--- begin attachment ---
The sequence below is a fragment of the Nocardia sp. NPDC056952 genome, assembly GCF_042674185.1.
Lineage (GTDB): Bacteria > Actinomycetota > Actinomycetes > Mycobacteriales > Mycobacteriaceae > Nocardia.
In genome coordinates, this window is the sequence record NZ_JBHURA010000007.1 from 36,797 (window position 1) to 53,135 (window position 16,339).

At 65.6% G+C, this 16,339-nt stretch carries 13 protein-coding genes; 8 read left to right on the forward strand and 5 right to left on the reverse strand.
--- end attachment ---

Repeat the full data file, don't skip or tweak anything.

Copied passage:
The sequence below is a fragment of the Nocardia sp. NPDC056952 genome, assembly GCF_042674185.1.
Lineage (GTDB): Bacteria > Actinomycetota > Actinomycetes > Mycobacteriales > Mycobacteriaceae > Nocardia.
In genome coordinates, this window is the sequence record NZ_JBHURA010000007.1 from 36,797 (window position 1) to 53,135 (window position 16,339).

At 65.6% G+C, this 16,339-nt stretch carries 13 protein-coding genes; 8 read left to right on the forward strand and 5 right to left on the reverse strand.